Climate change is a complex problem with no easy answers—and everything at stake. As global temperatures continue to rise, Kent State faculty reflect on our potential to mitigate and adapt to a changing planet.
By Kat Braz and Jan Senn
When the United Nations Intergovernmental Panel on Climate Change released its latest report in April 2022, IPCC Chair Hoesung Lee described it as “powerful evidence that we have the potential to mitigate climate change. We are at a crossroads. . . . Climate promises and plans must be turned into reality and action, now. It is time to stop burning our planet and start investing in the abundant renewable energy all around us.”
The Working Group III report, prepared by 278 scientists from 65 countries, is the third installment of the IPCC’s Sixth Assessment Report (AR6), which will be completed this year. “It’s now or never if we want to limit global warming to 1.5°C (2.7°F), says IPCC Working Group III Co-Chair Jim Skea. “Without immediate and deep emissions reductions across all sectors, it will be impossible.” But there are options in all sectors to at least halve emissions by 2030.
The Working Group II report, released in February 2022, warned that global warming exceeding 1.5°C will lead to “additional severe impacts, some of which will be irreversible” and “would cause unavoidable increases in multiple climate hazards and present multiple risks to ecosystems and humans.”
While mitigating actions would substantially reduce projected losses and damages, it’s impossible to eliminate them all. Even to slow climate change, the world is running out of time.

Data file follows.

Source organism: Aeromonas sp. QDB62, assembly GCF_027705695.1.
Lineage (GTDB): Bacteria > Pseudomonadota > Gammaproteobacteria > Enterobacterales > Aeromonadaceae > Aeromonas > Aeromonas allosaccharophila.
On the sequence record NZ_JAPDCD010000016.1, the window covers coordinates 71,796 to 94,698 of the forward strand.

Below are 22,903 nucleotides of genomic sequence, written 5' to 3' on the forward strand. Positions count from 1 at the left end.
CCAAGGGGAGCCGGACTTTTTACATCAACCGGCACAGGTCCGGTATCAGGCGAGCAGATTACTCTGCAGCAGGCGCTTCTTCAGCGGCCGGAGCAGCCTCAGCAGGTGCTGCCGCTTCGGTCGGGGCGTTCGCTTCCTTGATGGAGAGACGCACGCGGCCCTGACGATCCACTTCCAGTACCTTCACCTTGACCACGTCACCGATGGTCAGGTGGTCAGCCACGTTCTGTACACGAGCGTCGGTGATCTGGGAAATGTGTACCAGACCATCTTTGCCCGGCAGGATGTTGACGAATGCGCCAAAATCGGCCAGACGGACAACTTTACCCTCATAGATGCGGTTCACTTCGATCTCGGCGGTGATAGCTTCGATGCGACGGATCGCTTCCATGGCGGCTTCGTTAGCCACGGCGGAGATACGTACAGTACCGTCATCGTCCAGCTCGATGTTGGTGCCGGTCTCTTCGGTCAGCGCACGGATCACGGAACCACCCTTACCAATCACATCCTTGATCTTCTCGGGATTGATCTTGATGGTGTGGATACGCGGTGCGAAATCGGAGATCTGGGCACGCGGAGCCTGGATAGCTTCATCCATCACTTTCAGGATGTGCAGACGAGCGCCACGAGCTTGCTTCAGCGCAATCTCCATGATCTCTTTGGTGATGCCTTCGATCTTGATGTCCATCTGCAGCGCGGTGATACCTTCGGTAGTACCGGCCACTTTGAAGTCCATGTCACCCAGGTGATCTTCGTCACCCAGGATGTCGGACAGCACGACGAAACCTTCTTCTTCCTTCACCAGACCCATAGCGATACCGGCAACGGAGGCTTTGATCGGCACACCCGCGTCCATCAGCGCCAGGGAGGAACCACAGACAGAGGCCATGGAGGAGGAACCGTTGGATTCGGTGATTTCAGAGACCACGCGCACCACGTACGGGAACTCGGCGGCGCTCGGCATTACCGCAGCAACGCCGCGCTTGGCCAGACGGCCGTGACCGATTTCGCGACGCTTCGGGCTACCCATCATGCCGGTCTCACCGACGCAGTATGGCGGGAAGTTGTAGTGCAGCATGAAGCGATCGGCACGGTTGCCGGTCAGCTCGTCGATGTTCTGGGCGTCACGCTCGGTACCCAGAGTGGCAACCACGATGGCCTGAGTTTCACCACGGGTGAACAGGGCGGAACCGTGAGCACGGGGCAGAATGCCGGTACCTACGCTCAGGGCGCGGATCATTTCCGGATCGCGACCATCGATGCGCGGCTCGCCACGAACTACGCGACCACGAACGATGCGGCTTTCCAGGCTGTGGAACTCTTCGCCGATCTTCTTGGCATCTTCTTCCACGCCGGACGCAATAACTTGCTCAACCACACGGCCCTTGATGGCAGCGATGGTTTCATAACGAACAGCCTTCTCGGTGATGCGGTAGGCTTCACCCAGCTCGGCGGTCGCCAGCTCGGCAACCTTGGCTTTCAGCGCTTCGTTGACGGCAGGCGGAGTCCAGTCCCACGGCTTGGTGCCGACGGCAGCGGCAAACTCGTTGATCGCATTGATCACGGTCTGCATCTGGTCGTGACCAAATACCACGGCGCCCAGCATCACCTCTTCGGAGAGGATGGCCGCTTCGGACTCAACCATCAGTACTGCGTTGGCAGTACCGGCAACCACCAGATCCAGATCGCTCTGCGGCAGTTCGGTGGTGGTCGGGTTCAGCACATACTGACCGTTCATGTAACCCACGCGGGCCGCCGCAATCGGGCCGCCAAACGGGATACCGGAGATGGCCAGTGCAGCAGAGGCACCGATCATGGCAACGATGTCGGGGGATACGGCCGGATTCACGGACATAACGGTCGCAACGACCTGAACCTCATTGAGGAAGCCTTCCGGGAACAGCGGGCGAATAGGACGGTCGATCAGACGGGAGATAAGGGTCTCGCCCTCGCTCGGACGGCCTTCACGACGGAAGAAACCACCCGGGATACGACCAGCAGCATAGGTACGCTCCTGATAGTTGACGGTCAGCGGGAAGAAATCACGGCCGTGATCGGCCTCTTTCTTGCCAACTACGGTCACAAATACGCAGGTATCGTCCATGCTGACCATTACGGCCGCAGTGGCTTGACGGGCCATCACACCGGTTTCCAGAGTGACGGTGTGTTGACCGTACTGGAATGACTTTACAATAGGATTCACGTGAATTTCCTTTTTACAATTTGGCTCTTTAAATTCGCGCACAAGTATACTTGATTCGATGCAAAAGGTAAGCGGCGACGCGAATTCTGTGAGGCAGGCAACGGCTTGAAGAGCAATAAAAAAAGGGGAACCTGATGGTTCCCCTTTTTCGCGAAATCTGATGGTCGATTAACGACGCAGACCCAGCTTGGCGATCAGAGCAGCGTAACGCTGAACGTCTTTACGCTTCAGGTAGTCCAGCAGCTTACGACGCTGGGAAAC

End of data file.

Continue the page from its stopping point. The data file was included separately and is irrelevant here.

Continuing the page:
“Inclusive and green economies, prosperity, cleaner air and better health are possible for all, if we respond to this crisis with solidarity and courage.”—UN Secretary-General António Guterres
In the IPCC’s first AR6 installment, released in August 2021, UN Secretary-General António Guterres characterized the situation as “a code red for humanity. The alarm bells are deafening, and the evidence is irrefutable.” Human influence has warmed the climate at a rate unprecedented in at least the last 2,000 years. However, Guterres also noted that “Inclusive and green economies, prosperity, cleaner air and better health are possible for all, if we respond to this crisis with solidarity and courage.”
Despite the dire warnings and the daunting statistics, faculty at Kent State—designated an R1 research university in February—remain hopeful about opportunities to mitigate and adapt to our changing climate in the coming years. To better understand and address the climate crisis, we asked several faculty members, most of whom participate in Kent State’s Environmental Science and Design Research Institute, for their perspective on this existential challenge.